The Air Force is outlining the capability of an advanced radar onboard the proposed E-10 a follow-on to the E-8 JointStars aircraft to find and track stealthy cruise missile targets at ranges up to 370 kilometers and be able to "scramble" onboard electronics with a burst of energy at ranges of up to 180 kilometers. At ranges of 18 kilometers, it has the capability to destroy those electronics. Since everything from targeting sensors to engine control on a modern cruise missile requires computer control, the radar would give the Air Force a long-range "soft kill" capability against such threats. The E-10 radar is 1.2 meters tall by 6 meters long and would be flown on a wide-boded aircraft such as the Boeing 767.
Interesting, the same airborne AESA technology can be found in a smaller form on the Global Hawk UAV, some models of F-15 and F/A-18 fighters, and on the F/A-22 and F-35 fighters. In theory, smaller radars most likely the F/A-22 have a shorter range capability to scramble and destroy missile electronics of any sort, either cruise missiles and/or higher-performance air-to-air missiles. While some types of cruise missiles around the world designed in part to deliver nuclear weapons incorporate shielded electronics against EMP that may provide some protection, air-to-air missiles would be highly vulnerable to HPM attack.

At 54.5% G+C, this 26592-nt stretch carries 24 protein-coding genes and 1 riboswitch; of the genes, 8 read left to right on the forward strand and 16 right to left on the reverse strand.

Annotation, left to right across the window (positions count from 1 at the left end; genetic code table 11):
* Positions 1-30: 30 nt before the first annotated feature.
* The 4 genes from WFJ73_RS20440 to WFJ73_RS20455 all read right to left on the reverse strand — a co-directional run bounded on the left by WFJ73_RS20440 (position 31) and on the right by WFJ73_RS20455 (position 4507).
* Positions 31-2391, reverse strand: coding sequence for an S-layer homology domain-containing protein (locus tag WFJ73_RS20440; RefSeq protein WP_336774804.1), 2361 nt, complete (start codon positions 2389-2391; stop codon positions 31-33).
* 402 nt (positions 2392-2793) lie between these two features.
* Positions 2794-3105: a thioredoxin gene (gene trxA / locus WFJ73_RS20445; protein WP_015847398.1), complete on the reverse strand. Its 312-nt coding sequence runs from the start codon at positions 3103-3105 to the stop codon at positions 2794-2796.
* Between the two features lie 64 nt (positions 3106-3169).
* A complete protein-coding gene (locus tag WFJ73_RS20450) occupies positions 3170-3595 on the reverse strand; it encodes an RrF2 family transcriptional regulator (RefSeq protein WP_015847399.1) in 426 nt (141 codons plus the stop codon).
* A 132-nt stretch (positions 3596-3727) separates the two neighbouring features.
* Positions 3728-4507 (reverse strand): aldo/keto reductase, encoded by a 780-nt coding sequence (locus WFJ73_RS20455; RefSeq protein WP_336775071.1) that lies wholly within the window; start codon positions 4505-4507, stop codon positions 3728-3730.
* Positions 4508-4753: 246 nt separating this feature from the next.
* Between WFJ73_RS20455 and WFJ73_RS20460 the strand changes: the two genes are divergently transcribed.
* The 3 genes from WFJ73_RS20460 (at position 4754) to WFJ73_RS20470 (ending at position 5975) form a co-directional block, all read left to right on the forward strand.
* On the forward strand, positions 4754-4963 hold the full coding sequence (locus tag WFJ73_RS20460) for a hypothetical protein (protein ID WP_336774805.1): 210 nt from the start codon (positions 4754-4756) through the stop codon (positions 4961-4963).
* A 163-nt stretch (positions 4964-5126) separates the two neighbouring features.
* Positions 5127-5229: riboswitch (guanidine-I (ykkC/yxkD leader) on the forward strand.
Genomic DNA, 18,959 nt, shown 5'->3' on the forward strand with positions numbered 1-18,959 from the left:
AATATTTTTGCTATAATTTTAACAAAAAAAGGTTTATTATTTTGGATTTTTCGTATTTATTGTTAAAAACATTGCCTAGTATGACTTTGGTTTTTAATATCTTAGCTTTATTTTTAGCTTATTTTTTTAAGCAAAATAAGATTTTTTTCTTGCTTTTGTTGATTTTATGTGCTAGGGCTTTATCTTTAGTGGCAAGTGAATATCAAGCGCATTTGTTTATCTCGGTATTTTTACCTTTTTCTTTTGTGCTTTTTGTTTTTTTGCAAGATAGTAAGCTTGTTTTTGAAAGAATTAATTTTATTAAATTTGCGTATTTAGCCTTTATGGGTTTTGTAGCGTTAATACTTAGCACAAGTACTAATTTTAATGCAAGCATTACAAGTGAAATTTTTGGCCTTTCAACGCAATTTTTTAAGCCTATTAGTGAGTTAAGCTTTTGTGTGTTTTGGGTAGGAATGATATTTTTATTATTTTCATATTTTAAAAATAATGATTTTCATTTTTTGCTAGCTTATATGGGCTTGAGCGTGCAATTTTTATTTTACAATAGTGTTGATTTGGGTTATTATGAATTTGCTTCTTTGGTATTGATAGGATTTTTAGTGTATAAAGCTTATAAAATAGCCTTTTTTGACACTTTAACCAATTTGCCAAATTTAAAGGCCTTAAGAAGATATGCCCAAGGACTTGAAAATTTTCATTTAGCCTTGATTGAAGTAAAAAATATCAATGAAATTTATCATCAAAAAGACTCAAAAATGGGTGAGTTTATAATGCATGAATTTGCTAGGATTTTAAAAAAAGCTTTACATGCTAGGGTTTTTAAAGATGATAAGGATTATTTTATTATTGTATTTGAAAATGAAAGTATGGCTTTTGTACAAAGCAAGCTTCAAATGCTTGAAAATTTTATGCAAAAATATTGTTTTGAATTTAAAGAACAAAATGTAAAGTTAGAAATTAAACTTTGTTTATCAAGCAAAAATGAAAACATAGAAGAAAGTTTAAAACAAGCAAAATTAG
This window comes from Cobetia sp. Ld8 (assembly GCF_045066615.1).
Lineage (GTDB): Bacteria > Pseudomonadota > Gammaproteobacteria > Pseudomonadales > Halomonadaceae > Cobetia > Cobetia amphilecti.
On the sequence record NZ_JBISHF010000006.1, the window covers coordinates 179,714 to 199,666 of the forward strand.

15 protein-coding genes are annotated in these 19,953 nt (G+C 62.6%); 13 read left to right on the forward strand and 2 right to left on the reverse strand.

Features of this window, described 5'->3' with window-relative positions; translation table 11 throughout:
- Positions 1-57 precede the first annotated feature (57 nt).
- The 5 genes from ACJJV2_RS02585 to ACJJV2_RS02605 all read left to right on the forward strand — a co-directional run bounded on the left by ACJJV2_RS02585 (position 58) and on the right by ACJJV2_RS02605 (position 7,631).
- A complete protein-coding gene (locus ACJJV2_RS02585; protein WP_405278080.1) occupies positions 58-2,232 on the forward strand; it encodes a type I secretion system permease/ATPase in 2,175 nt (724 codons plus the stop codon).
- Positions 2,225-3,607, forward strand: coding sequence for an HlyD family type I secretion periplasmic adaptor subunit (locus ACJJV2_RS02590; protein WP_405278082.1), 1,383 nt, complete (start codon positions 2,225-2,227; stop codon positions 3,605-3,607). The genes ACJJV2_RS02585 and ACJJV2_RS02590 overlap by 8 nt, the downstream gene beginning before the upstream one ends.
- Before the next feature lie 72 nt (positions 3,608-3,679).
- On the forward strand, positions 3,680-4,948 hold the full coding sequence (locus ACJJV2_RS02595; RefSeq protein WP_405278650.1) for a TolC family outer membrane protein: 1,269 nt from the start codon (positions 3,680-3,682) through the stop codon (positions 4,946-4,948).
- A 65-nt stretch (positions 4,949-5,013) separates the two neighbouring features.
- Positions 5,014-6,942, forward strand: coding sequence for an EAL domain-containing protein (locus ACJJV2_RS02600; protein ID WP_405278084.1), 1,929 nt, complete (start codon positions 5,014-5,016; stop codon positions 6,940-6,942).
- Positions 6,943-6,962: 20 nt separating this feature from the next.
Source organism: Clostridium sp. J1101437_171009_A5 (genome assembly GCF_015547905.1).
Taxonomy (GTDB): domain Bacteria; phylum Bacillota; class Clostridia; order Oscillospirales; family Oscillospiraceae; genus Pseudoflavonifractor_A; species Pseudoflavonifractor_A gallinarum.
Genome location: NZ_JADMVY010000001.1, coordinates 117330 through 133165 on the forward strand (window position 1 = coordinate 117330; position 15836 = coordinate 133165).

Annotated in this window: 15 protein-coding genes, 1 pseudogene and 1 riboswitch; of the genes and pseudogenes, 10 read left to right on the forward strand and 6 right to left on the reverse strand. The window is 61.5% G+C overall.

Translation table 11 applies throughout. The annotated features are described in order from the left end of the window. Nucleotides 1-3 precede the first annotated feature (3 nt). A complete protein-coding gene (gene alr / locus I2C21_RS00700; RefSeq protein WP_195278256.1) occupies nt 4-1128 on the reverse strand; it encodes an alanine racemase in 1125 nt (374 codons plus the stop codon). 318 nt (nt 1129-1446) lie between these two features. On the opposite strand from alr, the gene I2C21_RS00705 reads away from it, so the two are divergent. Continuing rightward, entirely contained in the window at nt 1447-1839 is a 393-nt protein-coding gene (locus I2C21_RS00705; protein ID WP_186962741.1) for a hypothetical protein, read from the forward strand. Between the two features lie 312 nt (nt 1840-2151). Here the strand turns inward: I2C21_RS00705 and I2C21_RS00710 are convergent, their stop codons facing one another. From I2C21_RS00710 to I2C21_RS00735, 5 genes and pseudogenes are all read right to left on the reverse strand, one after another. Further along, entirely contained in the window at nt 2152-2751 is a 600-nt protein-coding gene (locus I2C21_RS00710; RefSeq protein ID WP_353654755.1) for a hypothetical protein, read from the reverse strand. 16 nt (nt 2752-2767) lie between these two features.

On the ground, Raytheon has prototyped a HPM designed to kill shoulder launched SAMs and is proposing to build a variant called Vigilant Eagle to protect civilian aircraft against SAM attacks. The system would combine a ring of infrared sensors around the area to be protected, a command center, and two billboard-size radar emitters. The company intends to build a full-site version using their own money within two years for a full-scale demonstration at an airport.
Vigilant Eagle would cost around $25 million per airport, so if the U.S.'s 31 biggest airports were protected the cost would be less than a billion cheap, compared to the $6-12 billion it might cost to put SAM countermeasures on 6,000 U.S. commercial aircraft. The system could also be packaged in a mobile configuration for use against anything that had an electronics package, ranging from sophisticated cruise missiles to smart bombs and even rocket and artillery fuzes.
Most of the recent hype in HPM weapons has focused around one-shot devices carried by cruise missiles to offensively attack SAM site electronics or a multi-shot weapon that could be carried by UAVs and manned aircraft. The challenge has been making a system powerful and compact enough to put on flying vehicle, a problem that is less of an issue with a ground-based installation.
The U.S. Defense Department has revealed high-powered microwave (HPM) systems for air defense applications to shoot down everything from shoulder-launched surface-to-air (SAM) missiles (like the U.S. Stinger and Russian-made SA-7/16/18) to inbound cruise missiles. Ground-based and airborne systems would be built around Active Electronically Scanned Array (AESA) radar technology, using the ability of the radar to focus a concentrated beam of radio energy onto a missile and scramble its electronic seeker.